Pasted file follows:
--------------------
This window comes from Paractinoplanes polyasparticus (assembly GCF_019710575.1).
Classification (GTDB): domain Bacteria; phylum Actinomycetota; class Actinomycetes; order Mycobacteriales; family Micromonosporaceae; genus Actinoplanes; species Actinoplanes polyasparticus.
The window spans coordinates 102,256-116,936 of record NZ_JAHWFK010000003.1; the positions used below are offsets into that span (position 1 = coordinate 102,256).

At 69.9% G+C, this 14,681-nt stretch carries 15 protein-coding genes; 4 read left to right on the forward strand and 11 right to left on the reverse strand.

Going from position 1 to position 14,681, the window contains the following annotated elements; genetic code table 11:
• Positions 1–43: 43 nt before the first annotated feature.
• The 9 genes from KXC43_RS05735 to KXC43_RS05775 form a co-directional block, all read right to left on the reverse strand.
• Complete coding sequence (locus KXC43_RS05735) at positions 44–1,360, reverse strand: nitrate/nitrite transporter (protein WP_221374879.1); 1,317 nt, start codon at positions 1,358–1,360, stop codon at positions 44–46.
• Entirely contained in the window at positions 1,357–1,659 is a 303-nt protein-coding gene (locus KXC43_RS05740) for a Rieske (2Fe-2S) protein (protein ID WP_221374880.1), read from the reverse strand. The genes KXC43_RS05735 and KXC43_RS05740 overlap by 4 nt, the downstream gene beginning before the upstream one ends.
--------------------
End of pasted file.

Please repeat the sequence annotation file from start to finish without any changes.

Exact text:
This window comes from Paractinoplanes polyasparticus (assembly GCF_019710575.1).
Classification (GTDB): domain Bacteria; phylum Actinomycetota; class Actinomycetes; order Mycobacteriales; family Micromonosporaceae; genus Actinoplanes; species Actinoplanes polyasparticus.
The window spans coordinates 102,256-116,936 of record NZ_JAHWFK010000003.1; the positions used below are offsets into that span (position 1 = coordinate 102,256).

At 69.9% G+C, this 14,681-nt stretch carries 15 protein-coding genes; 4 read left to right on the forward strand and 11 right to left on the reverse strand.

Going from position 1 to position 14,681, the window contains the following annotated elements; genetic code table 11:
• Positions 1–43: 43 nt before the first annotated feature.
• The 9 genes from KXC43_RS05735 to KXC43_RS05775 form a co-directional block, all read right to left on the reverse strand.
• Complete coding sequence (locus KXC43_RS05735) at positions 44–1,360, reverse strand: nitrate/nitrite transporter (protein WP_221374879.1); 1,317 nt, start codon at positions 1,358–1,360, stop codon at positions 44–46.
• Entirely contained in the window at positions 1,357–1,659 is a 303-nt protein-coding gene (locus KXC43_RS05740) for a Rieske (2Fe-2S) protein (protein ID WP_221374880.1), read from the reverse strand. The genes KXC43_RS05735 and KXC43_RS05740 overlap by 4 nt, the downstream gene beginning before the upstream one ends.